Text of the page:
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  • African Words, Academic Choices: Re-Presenting Interviews and Oral Histories1
  • Anne Reef


There are many things that it is like, this storytelling business. One of them (so she says in one of the paragraphs she has not crossed out yet) is a bottle with a genie in it. When the storyteller opens the bottle, the genie is released into the world, and it costs all hell to get him back in again. Her position . . . better, on the whole, that the genie stay in the bottle.2

So says the narrator of the protagonist of J.M. Coetzee’s novel, Elizabeth Costello. Costello, an aging novelist, philosophizes at a point in the book where Coetzee has conspired to provoke a moment of ethical reflection on the process of telling stories. Irony and paradox cleave to this paragraph’s core—clearly, Coetzee, by continuing to write and to publish, does not really believe that the genie should stay bottled. But, while Costello intends to edit this reflection from her written work, both the narrator and Coetzee consider it worthy of inclusion in the novel, thus endorsing its importance.

Costello’s comment provokes consideration of the nature and effects of narration in other representations. One such site is academic writing that uses interviews and oral histories as source material. Such writing necessitates at least two levels of narration: first, representation of the primary [End Page 419] material and second, the author’s analysis, synthesis, and commentary on it. As in other genres, this distils into two kinds of material: mimesis and diegesis. Here Elizabeth Tonkin’s definitions of these terms are useful. She describes mimesis as “the representation of direct speech” and diegesis as “the description of nonverbal events.”3 Drawing on Gérard Genette, she explains that, “[a] story is a mixture of ‘a non-verbal matter which the narrative must present as well as it can and a verbal matter which presents itself and which the narrative need simply quote’.”4

But there is nothing “simple” about “quot[ing],” or mimesis, when academics write interviews and oral histories, and the implied injunction to present diegetic material “as well [the author] can” is of little practical assistance to an academic writer seeking suitable discursive strategies.5 Further, balancing mimesis and diegesis is challenging. This paper focuses on the representation of African oral histories and interviews in books written by and for academics. Through discussion and close textual analysis, this study argues that in a postmodern milieu, ethical, efficient, and effective strategies for titling and then writing interviews and oral histories, as well as talking about the narrating self, are difficult to establish.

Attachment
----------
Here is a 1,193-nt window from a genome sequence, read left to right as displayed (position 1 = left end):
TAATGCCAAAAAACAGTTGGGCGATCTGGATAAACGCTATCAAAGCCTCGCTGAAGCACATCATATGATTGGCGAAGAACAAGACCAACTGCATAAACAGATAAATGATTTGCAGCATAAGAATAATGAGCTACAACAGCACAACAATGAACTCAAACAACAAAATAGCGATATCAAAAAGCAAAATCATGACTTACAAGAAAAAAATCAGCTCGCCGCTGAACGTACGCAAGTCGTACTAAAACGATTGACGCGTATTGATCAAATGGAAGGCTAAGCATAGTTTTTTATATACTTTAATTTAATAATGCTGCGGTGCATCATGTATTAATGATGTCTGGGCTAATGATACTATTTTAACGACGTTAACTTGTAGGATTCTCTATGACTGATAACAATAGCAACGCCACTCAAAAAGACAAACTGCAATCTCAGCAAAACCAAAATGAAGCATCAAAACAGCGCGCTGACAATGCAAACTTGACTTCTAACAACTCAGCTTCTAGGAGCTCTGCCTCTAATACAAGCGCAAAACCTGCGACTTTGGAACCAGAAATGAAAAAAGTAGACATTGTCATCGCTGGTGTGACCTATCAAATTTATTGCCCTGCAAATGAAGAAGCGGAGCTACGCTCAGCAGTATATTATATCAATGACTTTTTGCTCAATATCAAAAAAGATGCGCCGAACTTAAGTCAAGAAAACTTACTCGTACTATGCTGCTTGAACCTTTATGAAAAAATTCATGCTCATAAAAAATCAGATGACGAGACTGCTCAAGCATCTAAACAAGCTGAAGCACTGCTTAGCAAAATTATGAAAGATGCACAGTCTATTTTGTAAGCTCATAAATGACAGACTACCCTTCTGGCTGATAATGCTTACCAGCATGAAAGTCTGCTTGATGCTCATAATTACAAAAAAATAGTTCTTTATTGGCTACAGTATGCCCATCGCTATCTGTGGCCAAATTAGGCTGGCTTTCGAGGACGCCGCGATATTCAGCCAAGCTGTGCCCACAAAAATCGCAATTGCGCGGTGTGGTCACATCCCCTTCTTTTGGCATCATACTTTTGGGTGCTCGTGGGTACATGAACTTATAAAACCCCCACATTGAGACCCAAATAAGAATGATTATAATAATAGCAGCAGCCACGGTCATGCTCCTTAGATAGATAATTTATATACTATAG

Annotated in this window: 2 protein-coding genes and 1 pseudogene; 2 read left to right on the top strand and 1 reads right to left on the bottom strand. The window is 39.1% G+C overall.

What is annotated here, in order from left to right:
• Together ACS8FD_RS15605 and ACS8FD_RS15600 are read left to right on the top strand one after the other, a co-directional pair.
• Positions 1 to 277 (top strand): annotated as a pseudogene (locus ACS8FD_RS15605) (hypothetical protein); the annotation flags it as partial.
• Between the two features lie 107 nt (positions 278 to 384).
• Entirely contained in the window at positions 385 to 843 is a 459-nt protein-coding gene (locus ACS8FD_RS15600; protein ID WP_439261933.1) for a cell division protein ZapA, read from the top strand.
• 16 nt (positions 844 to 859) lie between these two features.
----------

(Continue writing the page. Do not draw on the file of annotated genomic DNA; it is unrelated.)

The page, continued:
Opportunities to discuss mimetic problems are raised by Kairn Klieman’s “The Pygmies Were Our Compass”: Bantu and Batwa in the History of West Central Africa, Early Times to c.1900 C.E. (2003), Susan Geiger’s TANU Women: Gender and Culture in the Making of Tanganyikan Nationalism, 1955–1965 (1997), and Liisa Malkki’s Purity and Exile: Violence, Memory, and National Cosmology Among Hutu Refugees in Tanzania (1995). Primarily diegetic issues garner attention in Nwando Achebe’s Farmers, Traders, Warriors, and Kings: Female Power and Authority in Northern Igboland, 1900–1960 (2005), and Charles van Onselen’s The Seed Is Mine: the Life of Kas Maine, a South African Sharecropper 1894–1985 (1995). Other texts, like Joe Lunn’s Memoirs of the Maelstrom: a Senegalese Oral History of the First World War (1999), are mentioned in these discussions, and Tonkin’s book, Jan Vansina’s Oral Tradition as History (1985), and other material are used as theory.

A caveat before any critical discussion: these books do succeed as academic projects—each addresses a gap or inconsistency in the previously extant body of research and is successfully persuasive. Several have already been used as the basis of further academic discussion and historiography. As such, these texts are in some way useful to those who accept, study, and teach African oral tradition as history. [End Page 420]


While anthropologists have long used oral material, historians in the first half of the twentieth century contested the legitimacy of oral tradition and testimony as stable evidence; written texts and archeological...


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